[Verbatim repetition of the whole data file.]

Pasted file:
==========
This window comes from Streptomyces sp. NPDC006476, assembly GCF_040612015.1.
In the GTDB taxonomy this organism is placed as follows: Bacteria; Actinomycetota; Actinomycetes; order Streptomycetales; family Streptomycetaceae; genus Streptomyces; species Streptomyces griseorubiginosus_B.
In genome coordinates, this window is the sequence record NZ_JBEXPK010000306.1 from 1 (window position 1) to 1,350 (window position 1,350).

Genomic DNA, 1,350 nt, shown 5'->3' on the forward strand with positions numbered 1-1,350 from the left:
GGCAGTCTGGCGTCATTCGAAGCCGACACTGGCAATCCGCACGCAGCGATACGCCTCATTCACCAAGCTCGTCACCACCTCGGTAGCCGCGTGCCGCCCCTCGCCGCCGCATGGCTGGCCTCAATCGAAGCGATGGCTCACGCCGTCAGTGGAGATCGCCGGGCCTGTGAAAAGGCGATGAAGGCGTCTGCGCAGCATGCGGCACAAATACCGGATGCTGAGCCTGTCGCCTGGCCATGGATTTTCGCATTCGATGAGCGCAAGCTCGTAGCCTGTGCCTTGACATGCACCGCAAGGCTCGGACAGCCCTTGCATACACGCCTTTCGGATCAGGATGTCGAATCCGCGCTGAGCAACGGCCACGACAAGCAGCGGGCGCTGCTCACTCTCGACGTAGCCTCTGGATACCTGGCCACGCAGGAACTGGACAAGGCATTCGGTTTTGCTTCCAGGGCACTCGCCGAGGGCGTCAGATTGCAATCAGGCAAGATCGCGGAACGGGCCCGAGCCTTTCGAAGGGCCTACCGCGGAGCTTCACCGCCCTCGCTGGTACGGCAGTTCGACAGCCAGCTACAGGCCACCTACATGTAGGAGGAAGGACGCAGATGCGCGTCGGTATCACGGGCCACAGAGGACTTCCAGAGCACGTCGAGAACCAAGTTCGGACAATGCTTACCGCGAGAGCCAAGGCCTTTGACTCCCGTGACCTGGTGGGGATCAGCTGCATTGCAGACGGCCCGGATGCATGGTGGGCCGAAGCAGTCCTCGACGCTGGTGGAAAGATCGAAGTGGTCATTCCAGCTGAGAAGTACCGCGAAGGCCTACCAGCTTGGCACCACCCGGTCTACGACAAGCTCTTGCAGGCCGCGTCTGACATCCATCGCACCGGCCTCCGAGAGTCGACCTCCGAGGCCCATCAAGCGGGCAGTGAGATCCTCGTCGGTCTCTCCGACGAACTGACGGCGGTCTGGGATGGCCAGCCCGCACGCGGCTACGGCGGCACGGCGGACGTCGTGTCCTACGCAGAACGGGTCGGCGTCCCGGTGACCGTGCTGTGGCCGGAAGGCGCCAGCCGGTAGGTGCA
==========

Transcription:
This window comes from Streptomyces sp. NPDC006476, assembly GCF_040612015.1.
In the GTDB taxonomy this organism is placed as follows: Bacteria; Actinomycetota; Actinomycetes; order Streptomycetales; family Streptomycetaceae; genus Streptomyces; species Streptomyces griseorubiginosus_B.
In genome coordinates, this window is the sequence record NZ_JBEXPK010000306.1 from 1 (window position 1) to 1,350 (window position 1,350).

Genomic DNA, 1,350 nt, shown 5'->3' on the forward strand with positions numbered 1-1,350 from the left:
GGCAGTCTGGCGTCATTCGAAGCCGACACTGGCAATCCGCACGCAGCGATACGCCTCATTCACCAAGCTCGTCACCACCTCGGTAGCCGCGTGCCGCCCCTCGCCGCCGCATGGCTGGCCTCAATCGAAGCGATGGCTCACGCCGTCAGTGGAGATCGCCGGGCCTGTGAAAAGGCGATGAAGGCGTCTGCGCAGCATGCGGCACAAATACCGGATGCTGAGCCTGTCGCCTGGCCATGGATTTTCGCATTCGATGAGCGCAAGCTCGTAGCCTGTGCCTTGACATGCACCGCAAGGCTCGGACAGCCCTTGCATACACGCCTTTCGGATCAGGATGTCGAATCCGCGCTGAGCAACGGCCACGACAAGCAGCGGGCGCTGCTCACTCTCGACGTAGCCTCTGGATACCTGGCCACGCAGGAACTGGACAAGGCATTCGGTTTTGCTTCCAGGGCACTCGCCGAGGGCGTCAGATTGCAATCAGGCAAGATCGCGGAACGGGCCCGAGCCTTTCGAAGGGCCTACCGCGGAGCTTCACCGCCCTCGCTGGTACGGCAGTTCGACAGCCAGCTACAGGCCACCTACATGTAGGAGGAAGGACGCAGATGCGCGTCGGTATCACGGGCCACAGAGGACTTCCAGAGCACGTCGAGAACCAAGTTCGGACAATGCTTACCGCGAGAGCCAAGGCCTTTGACTCCCGTGACCTGGTGGGGATCAGCTGCATTGCAGACGGCCCGGATGCATGGTGGGCCGAAGCAGTCCTCGACGCTGGTGGAAAGATCGAAGTGGTCATTCCAGCTGAGAAGTACCGCGAAGGCCTACCAGCTTGGCACCACCCGGTCTACGACAAGCTCTTGCAGGCCGCGTCTGACATCCATCGCACCGGCCTCCGAGAGTCGACCTCCGAGGCCCATCAAGCGGGCAGTGAGATCCTCGTCGGTCTCTCCGACGAACTGACGGCGGTCTGGGATGGCCAGCCCGCACGCGGCTACGGCGGCACGGCGGACGTCGTGTCCTACGCAGAACGGGTCGGCGTCCCGGTGACCGTGCTGTGGCCGGAAGGCGCCAGCCGGTAGGTGCA